The total number of stars in our galaxy, the Milky Way, is estimated to be 100 billion. (There are at least 100 billion galaxies.) These estimates may actually be on the low side. But look up at the stars on a clear night. How many do you see? If you have pretty good eyesight, approximately 5000 are visible from the Northern Hemisphere, or about 10,000 from all points on the earth. The stars you see are generally as large as the sun or larger. Yet the most common stars are completely invisible to the naked eye, even those that are relatively close. They can only be seen through powerful telescopes because they are considerably smaller, and therefore less bright than our sun. These small stars do not shine ‘yellow’ but rather have a reddish glow.
In the world of stars, the biggest and brightest burn out the fastest. They flame out and explode in millions of years. However, a star the size of our sun can expect to be around for 7-9 billion years. The small red stars have lifespans double that. When it comes to stars and their lifespans, it helps if you’re small. A crude comparison can be made with campfires. Throw a lot of wood on a hot fire and it will burn quickly in minutes while a small fire may smolder for hours.
Modern telescopes have also revealed that most of what appear to be single stars to the naked eye are actually two or more stars revolving around each other. Single stars, like our sun, appear to be in the minority. So with binary and multiple star systems so common, astronomers have long wondered if our sun, too, has a companion star. If it does, where is it and how come we don’t see it in the sky?
The sun could have a companion but it would have to be distant and a small red star. To the naked eye, it would be invisible. Through a telescope, it would appear as just another point of light amongst the billions of background stars. To find it, astronomers would have to monitor vast regions of the night sky over long periods of time in order to spot one star that moved against the background stars. This method is commonly used to find near earth asteroids, so the technology exists.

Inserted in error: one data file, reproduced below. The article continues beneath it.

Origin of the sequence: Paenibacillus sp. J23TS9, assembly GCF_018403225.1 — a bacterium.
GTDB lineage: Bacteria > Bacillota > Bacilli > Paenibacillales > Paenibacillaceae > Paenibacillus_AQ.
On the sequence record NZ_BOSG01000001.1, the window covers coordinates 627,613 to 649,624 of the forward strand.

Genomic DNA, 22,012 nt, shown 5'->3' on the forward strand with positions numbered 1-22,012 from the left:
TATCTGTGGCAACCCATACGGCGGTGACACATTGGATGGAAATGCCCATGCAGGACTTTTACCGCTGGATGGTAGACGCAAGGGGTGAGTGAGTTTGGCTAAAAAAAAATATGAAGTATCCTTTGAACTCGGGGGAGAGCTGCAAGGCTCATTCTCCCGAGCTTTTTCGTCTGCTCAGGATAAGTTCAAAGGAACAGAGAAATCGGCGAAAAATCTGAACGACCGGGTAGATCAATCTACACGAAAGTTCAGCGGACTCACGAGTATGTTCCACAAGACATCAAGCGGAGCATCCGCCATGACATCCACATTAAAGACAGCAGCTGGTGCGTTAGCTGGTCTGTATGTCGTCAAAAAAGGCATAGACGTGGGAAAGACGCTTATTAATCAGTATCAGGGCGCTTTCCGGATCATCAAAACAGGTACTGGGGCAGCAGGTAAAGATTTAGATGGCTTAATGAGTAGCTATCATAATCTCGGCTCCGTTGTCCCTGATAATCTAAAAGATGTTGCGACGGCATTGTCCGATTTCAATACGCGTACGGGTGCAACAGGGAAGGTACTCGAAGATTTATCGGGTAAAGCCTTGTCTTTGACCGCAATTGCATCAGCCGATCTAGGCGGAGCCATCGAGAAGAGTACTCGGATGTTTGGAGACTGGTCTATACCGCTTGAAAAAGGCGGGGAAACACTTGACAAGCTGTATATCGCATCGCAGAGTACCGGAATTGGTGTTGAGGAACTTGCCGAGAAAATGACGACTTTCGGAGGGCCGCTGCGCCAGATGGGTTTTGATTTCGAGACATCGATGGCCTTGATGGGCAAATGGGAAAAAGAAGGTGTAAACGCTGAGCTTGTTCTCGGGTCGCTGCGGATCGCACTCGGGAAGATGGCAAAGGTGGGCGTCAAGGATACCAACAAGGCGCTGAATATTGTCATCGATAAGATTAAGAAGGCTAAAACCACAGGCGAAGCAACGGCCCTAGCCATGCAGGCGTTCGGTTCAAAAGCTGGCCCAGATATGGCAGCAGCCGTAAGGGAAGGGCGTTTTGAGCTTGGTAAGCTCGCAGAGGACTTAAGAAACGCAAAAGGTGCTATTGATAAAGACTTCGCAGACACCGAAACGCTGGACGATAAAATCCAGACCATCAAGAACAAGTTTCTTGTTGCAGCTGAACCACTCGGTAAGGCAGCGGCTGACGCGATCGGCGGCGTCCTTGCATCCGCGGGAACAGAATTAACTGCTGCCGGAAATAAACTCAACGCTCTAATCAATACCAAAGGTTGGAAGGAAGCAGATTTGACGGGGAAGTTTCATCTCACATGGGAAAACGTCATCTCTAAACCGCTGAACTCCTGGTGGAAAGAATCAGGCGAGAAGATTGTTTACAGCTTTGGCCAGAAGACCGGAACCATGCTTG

There is another object that may be discovered from this search. It is another large planet well beyond Neptune, the most distant planet known. Speculation for the existence of this large undiscovered member of the solar system has resulted in various names including Nemesis and Planet X. Some have speculated that this planet’s orbit periodically brings it close enough to disrupt the orbits of comets creating periods of chaos in the inner solar system and earth.
These theories are grounded in modern science but are speculative. Yet the idea of Planet X is not a modern hypothesis. In ancient times, this distant object was called Nibiru, The Destroyer. It was said to come close enough to earth every 3,600 years to cause major planetary disruptions. While this is the stuff of legions and unsupported by contemporary science, it is nonetheless interesting that the existence of Planet X was taken for granted by a non-technical culture thousands of years ago.
Astronomers hypothesize Planet X would have a ‘year’ (one revolution around the sun) equivalent to 10,000 earth years. By comparison, one Neptune ‘year’ is equivalent to 165 earth years. Finding a planet that distant, even a large one, would be much more difficult than spotting a small star, since it gives off no light of its own. Yet it would not be impossible, and astronomers are gearing up for the search.